limitations include:
(a) Limited statistical information on the rating of the equipment being
used
(b) Difficulty in getting response from the respondent
(c) Unwillingness to give certain information pertaining to the financial
situation of managing and maintaining the generator
(d) Fear of exposing personal affairs/secret to outsider made information
to be restricted by some respondent
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(e) Amount of information/data obtained was limited due to the
respondent level of exposure, education, communication skill and
availability of the owner of the dwelling being audited.
1.9 DEFINITION OF TERMS
EVALUATION: Is a systematic determination of a subject's merit, worth
and significance, using criteria governed by a set of standards. It can assist
an organization, program, project or any other intervention or initiative to
assess any aim, realisable concept/proposal, or any alternative, to help in
decision-making; or to ascertain the degree of achievement or value in
regard to the aim and objectives and results of any such action that has been
completed.
ENERGY:Is the ability or power to work or make an effort and work is the
transfer of energy from one form to another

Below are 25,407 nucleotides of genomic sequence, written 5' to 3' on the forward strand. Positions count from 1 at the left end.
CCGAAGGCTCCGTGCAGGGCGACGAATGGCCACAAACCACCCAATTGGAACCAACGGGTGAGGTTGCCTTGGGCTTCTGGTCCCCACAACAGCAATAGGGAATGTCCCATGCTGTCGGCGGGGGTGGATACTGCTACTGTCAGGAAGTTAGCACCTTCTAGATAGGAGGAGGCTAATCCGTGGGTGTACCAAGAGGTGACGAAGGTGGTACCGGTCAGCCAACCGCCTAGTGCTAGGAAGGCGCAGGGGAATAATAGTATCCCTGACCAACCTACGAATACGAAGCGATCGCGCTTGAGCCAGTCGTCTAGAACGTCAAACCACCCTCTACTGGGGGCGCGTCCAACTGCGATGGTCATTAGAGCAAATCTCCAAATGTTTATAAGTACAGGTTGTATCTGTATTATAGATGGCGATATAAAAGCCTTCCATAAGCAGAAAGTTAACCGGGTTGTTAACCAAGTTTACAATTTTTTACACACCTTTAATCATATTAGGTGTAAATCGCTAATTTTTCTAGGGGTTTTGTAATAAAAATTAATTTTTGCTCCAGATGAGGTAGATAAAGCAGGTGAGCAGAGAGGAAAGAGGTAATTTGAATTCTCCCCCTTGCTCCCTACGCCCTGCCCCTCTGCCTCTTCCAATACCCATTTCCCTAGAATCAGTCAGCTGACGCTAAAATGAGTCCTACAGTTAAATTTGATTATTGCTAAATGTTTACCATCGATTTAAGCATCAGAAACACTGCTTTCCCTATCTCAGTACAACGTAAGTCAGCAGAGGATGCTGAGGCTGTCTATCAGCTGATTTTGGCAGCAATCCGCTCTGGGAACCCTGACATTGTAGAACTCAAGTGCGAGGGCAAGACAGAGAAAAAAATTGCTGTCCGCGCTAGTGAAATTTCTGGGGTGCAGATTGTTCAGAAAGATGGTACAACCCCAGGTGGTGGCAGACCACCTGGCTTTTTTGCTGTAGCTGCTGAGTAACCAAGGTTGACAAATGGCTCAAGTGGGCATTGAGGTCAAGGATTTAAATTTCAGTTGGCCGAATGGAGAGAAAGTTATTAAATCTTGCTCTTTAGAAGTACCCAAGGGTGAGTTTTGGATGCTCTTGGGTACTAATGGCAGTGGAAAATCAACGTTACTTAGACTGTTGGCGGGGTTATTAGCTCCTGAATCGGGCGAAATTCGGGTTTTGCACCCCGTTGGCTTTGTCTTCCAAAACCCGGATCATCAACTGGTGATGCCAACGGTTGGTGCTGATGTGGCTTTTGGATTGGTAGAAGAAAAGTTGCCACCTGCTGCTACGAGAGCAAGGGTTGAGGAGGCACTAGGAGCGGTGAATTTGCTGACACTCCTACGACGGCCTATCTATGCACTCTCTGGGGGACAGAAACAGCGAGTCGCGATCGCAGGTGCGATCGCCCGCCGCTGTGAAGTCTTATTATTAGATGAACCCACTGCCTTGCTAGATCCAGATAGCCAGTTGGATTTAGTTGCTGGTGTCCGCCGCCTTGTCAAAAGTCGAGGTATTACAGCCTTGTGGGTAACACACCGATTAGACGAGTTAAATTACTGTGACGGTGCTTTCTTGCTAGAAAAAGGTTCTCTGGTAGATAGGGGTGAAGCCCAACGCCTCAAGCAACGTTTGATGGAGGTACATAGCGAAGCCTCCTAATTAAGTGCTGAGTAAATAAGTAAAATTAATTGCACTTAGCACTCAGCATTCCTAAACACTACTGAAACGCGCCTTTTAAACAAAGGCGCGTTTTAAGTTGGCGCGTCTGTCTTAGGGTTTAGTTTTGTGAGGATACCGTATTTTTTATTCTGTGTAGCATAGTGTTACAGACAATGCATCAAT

METROPOLIS:Is a very large city or urban area which is a
significant economic, political, and cultural center for a country or region,
and an important hub for regional or international connections, commerce,
and communications. The term is Greek and means the "mother city" of
a colony (in the ancient sense), that is, the city which sent out settlers. This

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was later generalized to a city regarded as a center of a specified activity, or
any large, important city in a nation.
ENERGY MANAGEMENT:Is the judicious and effective usage of energy
to maximize profits(minimize cost).
POWER FACTOR: Is the ratio between the active power(KW) and
apparent power(KVA)
ENERGY CHARGE: Its a measured of the intensity or rate of energy use
multiplied by the length of time its used (KW X hours = KWH)

1.10 BRIEF HISTORY OF ADO EKITI
Ado Ekiti is a city in southwest Nigeria, the state capital and
headquarters of the Ekiti. It is also known as Ado. The population in 2004
was 446,749. The people of Ado Ekiti are mainly of the Ekiti sub-ethnic
group of the Yoruba. Ado Ekiti City has a State owned University The
University of Ado Ekiti now Ekiti State University, Ado-Ekiti, a privately
owned University - The Afe Babalola University, Ado-Ekiti, a Polytechnic -
The Federal Polytechnic, Ado Ekiti, two local television and radio stations, -
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NTA Ado Ekiti, Ekiti State Television (BSES), Radio Ekiti, Progress FM
Ado Ekiti. Various commercial enterprises operate in Ado Ekiti. The city is
the trade centre for a farming region where yams, cassava, grain,
and tobacco are grown. Cotton is also grown for weaving.
Where Ado-Ekiti is situated is a land that has been continuously